I’m supposed to be in Ayala Avenue (Makati) right now hobnobbing with the Cory crowd, hurling invectives against the Arroyo government. Instead, I’m here in Alabang Town Center waiting for my time to watch Zhang Ziyi in “Memoirs of a Geisha.” Make no mistake about it; I’m a political animal and I care for this country. I do believe, however, that another “people power” will solve not solve this country’s problems. It will only confirm our status as an amusing banana republic in an era when the original banana republics of the Caribbean and Latin America have matured out of it.
I had my own marches and rallies in my student days but I was never a participant of any EDSA uprising. When EDSA I took place, I was living a blessed life doing research on Mindanao’s crop industries. I rejoiced when Ferdinand Marcos left for Hawaii for it gave me a sense of justices, nay vengeance, for the lives of my friends and acquaintances who died fighting Marcos’ henchmen as “revolutionaries.” But right now I’m having mixed feelings about the legacies of People Power 1.
Greater freedom of expression, vibrant media, fast growing services sector, modern telecommunications industry. These are the positive legacies of EDSA 1. In 1976, I remember that 40 percent of our exports are coconut products. Now, almost 70 percent of our exports are electronics. Now we have a vibrant services industry that’s creating lots of job opportunities for college graduates. On the other hand, EDSA 1 gave us those pseudo-nationalistic policies that that is still hampering the full potentials of the economy. We can’t maximize the benefits from outsourcing (e.g. call centers) because our command of the English language has deteriorated since we enshrined in our Constitution the use of “Filipino” as a medium of instruction in schools. In truth, Filipino is nothing but an imposition of Tagalog as the “national language” in a country where there are 87 major ethnolinguistic groups. Imperial Manila—that’s how we call it in Mindanao. We simply should have stuck to using the English language in schools and official communications.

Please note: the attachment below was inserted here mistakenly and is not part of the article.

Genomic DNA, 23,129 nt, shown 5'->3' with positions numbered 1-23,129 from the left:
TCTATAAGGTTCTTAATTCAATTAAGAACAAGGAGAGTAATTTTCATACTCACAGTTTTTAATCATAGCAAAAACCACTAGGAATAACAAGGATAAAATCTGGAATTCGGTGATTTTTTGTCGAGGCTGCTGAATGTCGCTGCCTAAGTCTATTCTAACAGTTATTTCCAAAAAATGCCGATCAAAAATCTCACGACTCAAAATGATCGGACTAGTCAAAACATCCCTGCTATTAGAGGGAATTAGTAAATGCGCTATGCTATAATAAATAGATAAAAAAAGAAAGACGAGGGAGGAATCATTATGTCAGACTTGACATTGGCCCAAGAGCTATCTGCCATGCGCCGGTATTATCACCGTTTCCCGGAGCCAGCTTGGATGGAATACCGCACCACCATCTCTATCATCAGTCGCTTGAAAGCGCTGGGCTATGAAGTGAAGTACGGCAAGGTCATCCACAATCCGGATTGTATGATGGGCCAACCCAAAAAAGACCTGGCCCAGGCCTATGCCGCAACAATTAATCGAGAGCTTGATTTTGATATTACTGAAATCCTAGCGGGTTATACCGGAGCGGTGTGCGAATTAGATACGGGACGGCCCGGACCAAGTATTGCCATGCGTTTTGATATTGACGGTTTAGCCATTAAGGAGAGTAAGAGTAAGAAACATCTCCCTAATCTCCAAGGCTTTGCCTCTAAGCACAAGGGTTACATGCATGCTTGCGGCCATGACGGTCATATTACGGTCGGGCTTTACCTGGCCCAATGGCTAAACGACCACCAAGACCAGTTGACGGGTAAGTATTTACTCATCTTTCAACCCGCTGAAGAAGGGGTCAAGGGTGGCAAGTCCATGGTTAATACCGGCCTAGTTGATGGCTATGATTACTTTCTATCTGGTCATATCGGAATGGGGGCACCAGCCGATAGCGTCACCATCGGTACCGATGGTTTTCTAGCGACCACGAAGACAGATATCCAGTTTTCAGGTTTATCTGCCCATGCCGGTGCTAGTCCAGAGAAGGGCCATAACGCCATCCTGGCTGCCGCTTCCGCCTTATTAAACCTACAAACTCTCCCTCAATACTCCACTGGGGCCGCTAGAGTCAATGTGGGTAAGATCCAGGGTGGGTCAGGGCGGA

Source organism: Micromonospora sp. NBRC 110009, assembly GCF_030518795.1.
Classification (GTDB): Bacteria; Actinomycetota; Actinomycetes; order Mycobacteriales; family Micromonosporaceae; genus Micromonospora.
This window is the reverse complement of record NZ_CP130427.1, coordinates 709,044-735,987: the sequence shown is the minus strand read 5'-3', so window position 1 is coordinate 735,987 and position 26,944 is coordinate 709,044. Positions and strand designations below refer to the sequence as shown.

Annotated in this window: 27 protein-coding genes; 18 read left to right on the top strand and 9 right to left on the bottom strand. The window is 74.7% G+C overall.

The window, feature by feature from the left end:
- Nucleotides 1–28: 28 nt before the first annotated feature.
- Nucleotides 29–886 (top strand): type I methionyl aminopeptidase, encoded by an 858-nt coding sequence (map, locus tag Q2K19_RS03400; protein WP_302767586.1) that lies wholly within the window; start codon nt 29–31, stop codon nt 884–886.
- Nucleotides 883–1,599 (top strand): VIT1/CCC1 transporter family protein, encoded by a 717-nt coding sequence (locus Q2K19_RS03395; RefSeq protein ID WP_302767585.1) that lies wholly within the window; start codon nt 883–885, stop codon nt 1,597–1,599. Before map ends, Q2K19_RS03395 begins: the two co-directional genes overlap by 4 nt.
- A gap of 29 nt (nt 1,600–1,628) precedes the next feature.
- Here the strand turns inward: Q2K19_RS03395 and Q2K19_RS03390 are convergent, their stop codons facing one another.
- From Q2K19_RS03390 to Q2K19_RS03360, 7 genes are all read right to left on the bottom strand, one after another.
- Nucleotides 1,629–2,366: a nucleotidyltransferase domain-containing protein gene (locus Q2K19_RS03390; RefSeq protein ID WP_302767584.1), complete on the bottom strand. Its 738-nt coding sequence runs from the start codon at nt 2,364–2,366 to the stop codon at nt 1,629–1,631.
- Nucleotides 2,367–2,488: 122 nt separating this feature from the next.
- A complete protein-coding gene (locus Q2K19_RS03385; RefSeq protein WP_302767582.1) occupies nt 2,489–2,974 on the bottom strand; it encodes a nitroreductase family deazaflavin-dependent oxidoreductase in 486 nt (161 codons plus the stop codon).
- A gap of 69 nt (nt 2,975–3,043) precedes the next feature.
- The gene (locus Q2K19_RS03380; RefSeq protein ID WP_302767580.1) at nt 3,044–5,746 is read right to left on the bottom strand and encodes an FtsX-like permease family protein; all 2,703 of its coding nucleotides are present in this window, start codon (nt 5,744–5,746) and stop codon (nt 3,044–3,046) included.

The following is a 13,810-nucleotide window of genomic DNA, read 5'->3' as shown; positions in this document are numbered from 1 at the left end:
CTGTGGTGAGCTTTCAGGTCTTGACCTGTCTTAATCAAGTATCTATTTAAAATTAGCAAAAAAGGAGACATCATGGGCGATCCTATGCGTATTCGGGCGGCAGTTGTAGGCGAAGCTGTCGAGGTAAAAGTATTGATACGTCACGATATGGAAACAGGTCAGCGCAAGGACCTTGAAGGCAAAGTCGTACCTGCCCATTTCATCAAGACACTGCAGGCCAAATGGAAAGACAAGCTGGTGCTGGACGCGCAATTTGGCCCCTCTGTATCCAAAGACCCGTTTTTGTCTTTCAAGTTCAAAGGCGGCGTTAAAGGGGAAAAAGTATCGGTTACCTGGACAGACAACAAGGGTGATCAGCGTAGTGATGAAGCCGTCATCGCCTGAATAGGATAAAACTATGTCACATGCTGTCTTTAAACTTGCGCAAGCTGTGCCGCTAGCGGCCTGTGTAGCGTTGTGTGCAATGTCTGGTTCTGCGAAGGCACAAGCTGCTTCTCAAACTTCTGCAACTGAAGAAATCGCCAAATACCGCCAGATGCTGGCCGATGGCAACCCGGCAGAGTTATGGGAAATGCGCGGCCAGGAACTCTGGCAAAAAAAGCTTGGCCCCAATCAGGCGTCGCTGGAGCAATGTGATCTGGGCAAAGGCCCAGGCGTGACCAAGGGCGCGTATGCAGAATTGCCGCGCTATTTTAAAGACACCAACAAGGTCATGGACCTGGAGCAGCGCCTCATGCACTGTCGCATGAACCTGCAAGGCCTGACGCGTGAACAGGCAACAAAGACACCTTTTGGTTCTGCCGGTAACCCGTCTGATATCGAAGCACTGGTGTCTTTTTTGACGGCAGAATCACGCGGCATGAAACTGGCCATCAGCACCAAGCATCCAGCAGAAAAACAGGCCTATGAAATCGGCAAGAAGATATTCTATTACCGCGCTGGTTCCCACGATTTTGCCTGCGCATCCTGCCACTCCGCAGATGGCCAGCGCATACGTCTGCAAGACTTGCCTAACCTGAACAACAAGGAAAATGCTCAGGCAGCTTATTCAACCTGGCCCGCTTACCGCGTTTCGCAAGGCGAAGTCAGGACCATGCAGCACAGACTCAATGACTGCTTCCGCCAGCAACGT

In the last decade, the services sector (e.g. professional services, trade, banking, communications, transportation, information technology, business services) has been growing quite well despite the rambunctious politics. We could have grown much faster had we totally done away with limits to foreign investments. In the name of protecting the public interest, we put limits to foreign equity participation in the services sector. In reality, we are actually just protecting the oligarchy that’s been monopolizing power in the Philippine political economy. But we can’t reform it right now because it’ enshrined in the Philippine constitution. Oh my! That piece of paper is preventing us from getting the full benefits of a globalizing world.
I’ll watch the movie now; more on this next post.